We have much work ahead of us but, with the support of our readers, we hope to make this a community home. In an era when our society has become splintered, we want to provide common ground for civil discourse.

More and more lately, we face choices brought on by the hype of social media and of talk radio. We have to decide if reporting on often false claims raised there will amplify the falsehoods or expose them.

We would urge choosing a symbol that calls the community together, much as the old school bell did.

Elected officials should not use their posts to wreak vengeance. Nor should they use police to break the law.

We understand that a school’s business practices committee is charged with counting costs. But we believe calculations would show that, if the fire departments in Guilderland went the way of the ambulance service where paid professionals replaced volunteers, the taxpayers, all of them, would bear a greater burden than for the first-responders’ break.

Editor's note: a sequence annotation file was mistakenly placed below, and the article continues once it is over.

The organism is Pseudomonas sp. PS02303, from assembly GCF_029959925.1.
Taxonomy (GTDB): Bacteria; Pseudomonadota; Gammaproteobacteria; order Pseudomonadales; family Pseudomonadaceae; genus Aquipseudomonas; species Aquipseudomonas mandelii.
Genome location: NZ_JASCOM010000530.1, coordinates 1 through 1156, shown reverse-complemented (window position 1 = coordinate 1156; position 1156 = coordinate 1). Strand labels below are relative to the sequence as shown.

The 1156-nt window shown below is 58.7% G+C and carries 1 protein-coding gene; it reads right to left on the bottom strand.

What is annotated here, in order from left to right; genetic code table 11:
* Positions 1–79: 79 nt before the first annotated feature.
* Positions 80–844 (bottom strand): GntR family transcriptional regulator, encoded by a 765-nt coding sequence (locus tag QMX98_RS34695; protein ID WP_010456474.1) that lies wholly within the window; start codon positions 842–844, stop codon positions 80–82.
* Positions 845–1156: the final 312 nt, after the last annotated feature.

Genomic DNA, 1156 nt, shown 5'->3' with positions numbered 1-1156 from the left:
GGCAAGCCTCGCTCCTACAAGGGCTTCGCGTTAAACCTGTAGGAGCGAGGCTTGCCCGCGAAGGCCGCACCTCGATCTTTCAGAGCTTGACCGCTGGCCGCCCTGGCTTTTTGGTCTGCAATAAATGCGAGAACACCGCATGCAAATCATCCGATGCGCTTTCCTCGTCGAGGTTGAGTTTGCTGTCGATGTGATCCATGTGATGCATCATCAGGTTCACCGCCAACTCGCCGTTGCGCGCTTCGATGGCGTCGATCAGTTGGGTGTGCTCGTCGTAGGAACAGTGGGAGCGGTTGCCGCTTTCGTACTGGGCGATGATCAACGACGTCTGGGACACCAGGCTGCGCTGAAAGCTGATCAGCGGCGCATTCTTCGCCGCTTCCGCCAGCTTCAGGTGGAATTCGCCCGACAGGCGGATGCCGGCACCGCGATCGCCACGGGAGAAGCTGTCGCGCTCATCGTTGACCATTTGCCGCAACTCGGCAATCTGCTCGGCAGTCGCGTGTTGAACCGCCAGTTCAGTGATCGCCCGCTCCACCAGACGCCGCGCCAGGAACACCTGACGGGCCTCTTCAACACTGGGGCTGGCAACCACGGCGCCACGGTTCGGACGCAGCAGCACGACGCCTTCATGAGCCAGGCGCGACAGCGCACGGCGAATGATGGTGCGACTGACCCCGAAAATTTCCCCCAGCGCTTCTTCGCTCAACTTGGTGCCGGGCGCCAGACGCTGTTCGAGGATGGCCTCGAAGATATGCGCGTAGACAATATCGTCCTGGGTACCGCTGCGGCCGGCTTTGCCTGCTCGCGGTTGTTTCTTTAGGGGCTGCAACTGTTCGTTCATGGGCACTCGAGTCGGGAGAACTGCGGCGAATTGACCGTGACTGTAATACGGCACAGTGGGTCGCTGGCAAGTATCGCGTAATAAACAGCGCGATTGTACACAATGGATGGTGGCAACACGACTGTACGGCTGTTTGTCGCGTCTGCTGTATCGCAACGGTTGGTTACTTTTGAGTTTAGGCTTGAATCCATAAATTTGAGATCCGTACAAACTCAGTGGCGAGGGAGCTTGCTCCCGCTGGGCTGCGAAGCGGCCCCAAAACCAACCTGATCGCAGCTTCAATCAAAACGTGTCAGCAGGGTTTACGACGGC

“Strawberries are sacred to the Mohawks,” Ward Stone told me several years ago. “When somebody dies, they will say, ‘She is eating strawberries now,’ not that she died but that she is eating strawberries.”

Ward Stone is eating strawberries now.

Rather than the bitterness and the name-calling and finger-pointing we see on the national level, Democrat Dustin Reidy learned from the Republicans who had rejected his first proposal.

These days, each one of us, as citizens, have to be on our guard to see that the United States’ great experiment in democracy succeeds. It seems it would be easy in a small town for those representing the people to be attuned to their needs.